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The Mystery of Amelia Earhart

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Seventy years ago the most glamorous woman in aviation went missing during her attempt to fly solo across the Atlantic. Now, an expedition is underway to dig out her remains and with the help of DNA testing, solve the mystery of her disappearance.

DNA Testing To Unlock Mystery

The expedition to recover Earhart’s remains for DNA testing is being undertaken by The International Group for Historic Aircraft Recovery (TIGHAR). The group is the world’s leading aviation archaeological foundation. Their aim is to find, save and preserve rare and historic aircraft. The expedition departed from Los Angeles on July 12 to begin their voyage to the island of Nikumaroro. Here the team had already begun excavating a site on the island in 2001, and their aim is to determine whether remains on the site known as the ‘castaway’s campsite’ can be taken for DNA analysis.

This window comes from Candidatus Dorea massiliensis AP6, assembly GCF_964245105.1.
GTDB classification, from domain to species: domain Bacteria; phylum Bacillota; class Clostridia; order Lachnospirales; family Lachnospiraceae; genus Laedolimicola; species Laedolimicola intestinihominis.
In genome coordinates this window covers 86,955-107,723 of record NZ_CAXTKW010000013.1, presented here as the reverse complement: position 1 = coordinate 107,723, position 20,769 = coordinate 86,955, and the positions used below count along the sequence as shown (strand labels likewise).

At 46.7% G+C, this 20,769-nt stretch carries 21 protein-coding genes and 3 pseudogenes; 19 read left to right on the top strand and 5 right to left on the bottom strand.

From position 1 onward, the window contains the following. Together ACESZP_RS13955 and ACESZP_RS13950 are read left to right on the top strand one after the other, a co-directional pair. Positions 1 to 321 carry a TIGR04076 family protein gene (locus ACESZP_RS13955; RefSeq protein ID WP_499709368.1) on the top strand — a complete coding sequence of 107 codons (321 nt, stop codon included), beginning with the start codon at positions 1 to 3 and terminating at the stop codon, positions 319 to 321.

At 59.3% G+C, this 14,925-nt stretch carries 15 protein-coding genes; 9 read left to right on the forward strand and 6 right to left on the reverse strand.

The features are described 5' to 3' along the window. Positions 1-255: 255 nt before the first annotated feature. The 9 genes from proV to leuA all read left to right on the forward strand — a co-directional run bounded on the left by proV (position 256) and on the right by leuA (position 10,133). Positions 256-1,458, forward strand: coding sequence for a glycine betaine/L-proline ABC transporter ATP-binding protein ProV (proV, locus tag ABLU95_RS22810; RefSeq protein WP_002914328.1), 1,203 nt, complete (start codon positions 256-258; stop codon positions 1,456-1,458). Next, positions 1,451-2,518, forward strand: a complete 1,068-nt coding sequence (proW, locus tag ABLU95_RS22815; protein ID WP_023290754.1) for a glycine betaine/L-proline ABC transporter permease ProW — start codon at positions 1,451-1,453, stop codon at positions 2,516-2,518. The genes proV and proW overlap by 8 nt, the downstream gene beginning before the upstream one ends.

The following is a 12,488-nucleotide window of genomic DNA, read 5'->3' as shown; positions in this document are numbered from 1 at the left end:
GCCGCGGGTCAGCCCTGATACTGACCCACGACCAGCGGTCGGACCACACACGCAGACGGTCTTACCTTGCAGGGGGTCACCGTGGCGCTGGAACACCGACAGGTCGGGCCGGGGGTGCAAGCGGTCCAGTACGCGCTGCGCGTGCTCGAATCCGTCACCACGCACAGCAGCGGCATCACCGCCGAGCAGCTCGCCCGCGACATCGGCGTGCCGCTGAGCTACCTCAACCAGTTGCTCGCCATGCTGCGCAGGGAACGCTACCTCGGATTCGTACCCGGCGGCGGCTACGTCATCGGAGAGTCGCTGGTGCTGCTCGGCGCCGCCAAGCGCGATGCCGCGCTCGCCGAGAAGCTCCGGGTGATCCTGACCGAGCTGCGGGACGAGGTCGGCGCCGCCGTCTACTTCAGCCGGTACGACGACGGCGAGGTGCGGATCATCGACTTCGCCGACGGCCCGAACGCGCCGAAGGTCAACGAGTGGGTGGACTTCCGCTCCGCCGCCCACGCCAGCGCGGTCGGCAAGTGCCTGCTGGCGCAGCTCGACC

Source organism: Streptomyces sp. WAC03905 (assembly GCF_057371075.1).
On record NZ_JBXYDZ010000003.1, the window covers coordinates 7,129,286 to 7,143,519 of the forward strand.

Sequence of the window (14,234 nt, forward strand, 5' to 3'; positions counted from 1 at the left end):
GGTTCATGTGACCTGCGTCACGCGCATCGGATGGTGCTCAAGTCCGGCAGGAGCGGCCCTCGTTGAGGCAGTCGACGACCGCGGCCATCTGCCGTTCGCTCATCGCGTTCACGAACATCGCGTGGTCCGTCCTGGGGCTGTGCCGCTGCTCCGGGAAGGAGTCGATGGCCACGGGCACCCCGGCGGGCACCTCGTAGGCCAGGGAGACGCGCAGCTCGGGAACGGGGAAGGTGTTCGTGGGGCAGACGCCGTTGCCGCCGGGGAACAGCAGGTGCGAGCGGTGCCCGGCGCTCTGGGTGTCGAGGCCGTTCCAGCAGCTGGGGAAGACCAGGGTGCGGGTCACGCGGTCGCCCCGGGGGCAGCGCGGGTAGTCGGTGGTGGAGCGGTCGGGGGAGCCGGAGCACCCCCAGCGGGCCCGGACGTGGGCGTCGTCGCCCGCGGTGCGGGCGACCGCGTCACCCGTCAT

Missing above the Atlantic

The fact that Earhart went missing on her flight across the Atlantic means she could be lost to the ocean. In which case, obtaining remains for testing is a lost cause. But the team believe there is a strong case that Earhart landed and died on Nikumaroro in the Republic of Kiribati. The island, previously known as Gardner Island, is on the navigational line Earhart said she was following in her last radio transmission. Distress calls were sent from the missing plane for three nights after she disappeared, which suggest the plane had landed.

An Exciting Opportunity

Although signs of ‘recent habitation’ were reported by an airplane that flew over Gardner Island a week after her disappearance, the island wasn’t searched – even though it had been uninhabited since 1892. If Earhart and her navigator did end up living on the deserted island, testing the human remains offers an exciting opportunity to unravel the mystery of her disappearance.

DNA Tests Could Solve Riddle

To add to the evidence that Earhart’s remains could be found for testing, a British Colonial Service officer found female skeletal remains in 1940 at a makeshift campsite on the island. TIGHAR have also unearthed artefacts from the campsite, including what appears to be debris from an aircraft.

DNA testing could answer the riddle once and for all if remains of the skeleton are unearthed. The DNA testing would work by taking DNA from her living relatives and seeing if the samples matched.

Speak To International Bioscience

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